That law is the Fair Debt Collection Practices Act*, a statute passed by Congress in 1978 that sets out guidelines governing what bill collectors can, and can’t do in the pursuit of debt collection. Under The Act, a collection agency is prohibited from contacting a debtor at his or her place of employment if requested not to do so. Collection notices in the mail are not to be posted in envelopes that make obvious, undue references to the fact a debt is owed. Bill collectors are also prohibited from misrepresenting themselves as an attorney, threatening consumers with legal action or seizure of property, or garnish wages in the absence of a court order. Within five days of any initial contact, a debt collector is required to issue a validation notice confirming the amount of debt owed.
Under The Act, a bill collector must stop all collection efforts and any instances of debt collector harassment at the verbal request of a debtor, or upon receipt of a written request, until the collection agency can conclusively verify the debt or provide a copy of any judgment against the consumer.
“People also don’t know that if they contact an attorney,the law says that bill collectors have to stop contacting you because you are represented by an attorney,” Stewart says. "Under the law, when that happens, all contact shifts to the attorney. And it won’t cost you a thing to do that,” Stewart said in comments to LawyersandSettlements.com.
“If you hire me because the debt collector is harassing you in violation of a federal statute, then upon success of the debt collector lawsuit, my fees are paid by the debt collector, and the client who was harassed is entitled to receive money from the debt collector,” explains Stewart.
The art of debt collection, and the increased incidence of bill collector harassment--debt collectors are the number one subject of consumer complaints to the Federal Trade Commission**--is partially explained by an increase in the number of collection agencies and the practice of buying, and selling accounts amongst collection agencies. As an account is transferred from one agency to another, information often gets watered down or distorted**. Many consumers having filed a debt collector lawsuit cite collection attempts and harassment for debts they don’t even owe, or have long since been repaid.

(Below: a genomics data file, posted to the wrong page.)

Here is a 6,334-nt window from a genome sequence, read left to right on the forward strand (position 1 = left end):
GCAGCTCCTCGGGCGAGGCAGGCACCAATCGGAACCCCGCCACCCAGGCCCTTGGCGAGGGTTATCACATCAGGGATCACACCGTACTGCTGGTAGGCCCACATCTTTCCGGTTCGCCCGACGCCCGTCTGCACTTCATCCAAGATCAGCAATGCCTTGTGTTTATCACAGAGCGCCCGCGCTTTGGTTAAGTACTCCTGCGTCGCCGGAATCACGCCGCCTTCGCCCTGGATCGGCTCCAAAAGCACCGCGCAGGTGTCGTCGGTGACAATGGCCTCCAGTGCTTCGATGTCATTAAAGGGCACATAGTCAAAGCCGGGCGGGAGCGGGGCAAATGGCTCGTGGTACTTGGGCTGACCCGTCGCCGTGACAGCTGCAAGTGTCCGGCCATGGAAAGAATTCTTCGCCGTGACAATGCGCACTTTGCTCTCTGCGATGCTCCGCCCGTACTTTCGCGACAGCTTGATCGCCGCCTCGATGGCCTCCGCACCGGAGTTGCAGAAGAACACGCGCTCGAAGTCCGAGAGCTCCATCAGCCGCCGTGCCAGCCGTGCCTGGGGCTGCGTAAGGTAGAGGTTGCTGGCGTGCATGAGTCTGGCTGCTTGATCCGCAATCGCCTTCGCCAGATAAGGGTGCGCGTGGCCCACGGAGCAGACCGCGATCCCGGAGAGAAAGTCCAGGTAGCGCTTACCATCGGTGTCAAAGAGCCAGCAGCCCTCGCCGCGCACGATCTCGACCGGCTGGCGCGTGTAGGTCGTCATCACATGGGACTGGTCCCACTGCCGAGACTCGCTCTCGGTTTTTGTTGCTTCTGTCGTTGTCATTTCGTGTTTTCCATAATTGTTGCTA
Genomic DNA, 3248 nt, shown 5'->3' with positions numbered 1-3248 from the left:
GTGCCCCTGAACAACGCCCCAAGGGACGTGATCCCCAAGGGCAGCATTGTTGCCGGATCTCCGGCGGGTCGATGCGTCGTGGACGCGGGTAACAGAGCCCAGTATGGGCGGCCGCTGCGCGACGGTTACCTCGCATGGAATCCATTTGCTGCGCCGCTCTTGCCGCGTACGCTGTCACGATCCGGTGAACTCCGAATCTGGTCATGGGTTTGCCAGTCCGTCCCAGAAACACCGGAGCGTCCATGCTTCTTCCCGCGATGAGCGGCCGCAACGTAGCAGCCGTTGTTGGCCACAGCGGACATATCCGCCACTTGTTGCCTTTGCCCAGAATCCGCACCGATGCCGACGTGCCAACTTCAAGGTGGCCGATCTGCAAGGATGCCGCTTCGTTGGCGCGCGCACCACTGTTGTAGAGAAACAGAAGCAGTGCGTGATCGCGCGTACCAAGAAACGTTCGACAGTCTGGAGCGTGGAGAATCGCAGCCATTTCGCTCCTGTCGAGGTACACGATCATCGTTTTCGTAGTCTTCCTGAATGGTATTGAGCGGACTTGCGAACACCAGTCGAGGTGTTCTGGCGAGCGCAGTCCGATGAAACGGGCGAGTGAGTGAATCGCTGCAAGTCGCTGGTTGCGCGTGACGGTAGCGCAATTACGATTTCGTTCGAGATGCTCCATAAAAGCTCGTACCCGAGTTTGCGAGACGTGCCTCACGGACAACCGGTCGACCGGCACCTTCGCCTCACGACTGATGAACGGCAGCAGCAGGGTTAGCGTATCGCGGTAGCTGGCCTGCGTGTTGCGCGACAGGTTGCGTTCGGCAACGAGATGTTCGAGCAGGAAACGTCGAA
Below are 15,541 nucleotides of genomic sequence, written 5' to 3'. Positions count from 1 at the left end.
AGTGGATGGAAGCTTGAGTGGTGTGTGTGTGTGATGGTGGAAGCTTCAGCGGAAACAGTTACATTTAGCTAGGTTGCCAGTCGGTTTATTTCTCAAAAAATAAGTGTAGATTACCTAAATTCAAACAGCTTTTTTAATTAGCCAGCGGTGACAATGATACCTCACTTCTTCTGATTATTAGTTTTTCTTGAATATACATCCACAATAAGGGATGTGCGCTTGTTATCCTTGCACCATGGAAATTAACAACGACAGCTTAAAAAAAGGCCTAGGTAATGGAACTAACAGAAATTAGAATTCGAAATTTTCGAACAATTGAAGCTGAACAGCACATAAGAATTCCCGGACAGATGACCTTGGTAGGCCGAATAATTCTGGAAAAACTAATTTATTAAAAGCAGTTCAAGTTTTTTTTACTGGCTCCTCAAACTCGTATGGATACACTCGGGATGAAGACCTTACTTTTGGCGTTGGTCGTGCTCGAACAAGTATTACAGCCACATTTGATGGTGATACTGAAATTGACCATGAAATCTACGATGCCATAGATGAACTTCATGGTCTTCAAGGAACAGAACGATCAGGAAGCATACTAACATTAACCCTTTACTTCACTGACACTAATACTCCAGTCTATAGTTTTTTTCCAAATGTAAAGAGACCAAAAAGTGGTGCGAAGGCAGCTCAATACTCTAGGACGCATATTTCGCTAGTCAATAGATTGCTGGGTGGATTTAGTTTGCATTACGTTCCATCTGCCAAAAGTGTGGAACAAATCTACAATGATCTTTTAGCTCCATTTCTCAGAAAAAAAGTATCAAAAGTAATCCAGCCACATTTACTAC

“They are definitely becoming more aggressive because of the age of personal electronics,” says Stewart, in comments to LawyersandSettlements.com.
“You are more accessible to them than you used to be. They e-mail you, they ‘US mail’ you, they can call you on your cell phone. The Internet makes it easier for them to find you at work and contact your employer. Then there are just more people having trouble paying their bills and there are more debt collectors out there.”
In 2012, the Federal Trade Commission (FTC) logged no fewer than 199,721 complaints *** to the Consumer Sentinel Network, a clearing house of sorts under the auspices of the FTC and accessible to consumers. According to their report, debt collection complaints represented 10 percent of all complaints logged by the Sentinel system, and was second only to identity theft out of 30 complaint categories.
“The law is there to protect you but you must invoke it by hiring an attorney,” says Stewart. “You have the right to file a complaint with the FTC about bill collector harassment, but that does not stop them from harassing you or get you compensation for turning them in. “Don’t let them get away with these kinds of things,” continues Stewart. “You don’t have to and it may pay you to turn nasty bill collectors in for their bad behavior.”
The Fair Debt Collection Practices Act (FDCPA), http://www.federalreserve.gov/boarddocs/supmanual/cch/fairdebt.pdf , (15 USC 1692 et seq., March 1978)
**ABCNews, "Don't Ignore Debt Collectors -- But Don't Pay Them, Either (If You Don't Owe)", August 12, 2013, http://abcnews.go.com/Business/ignore-debt-buyers-pay-owe/story?id=19920637
*** Consumer Sentinel Network Data Book, http://www.ftc.gov/sentinel/reports/sentinel-annual-reports/sentinel-cy2012.pdf, January to December, 2012
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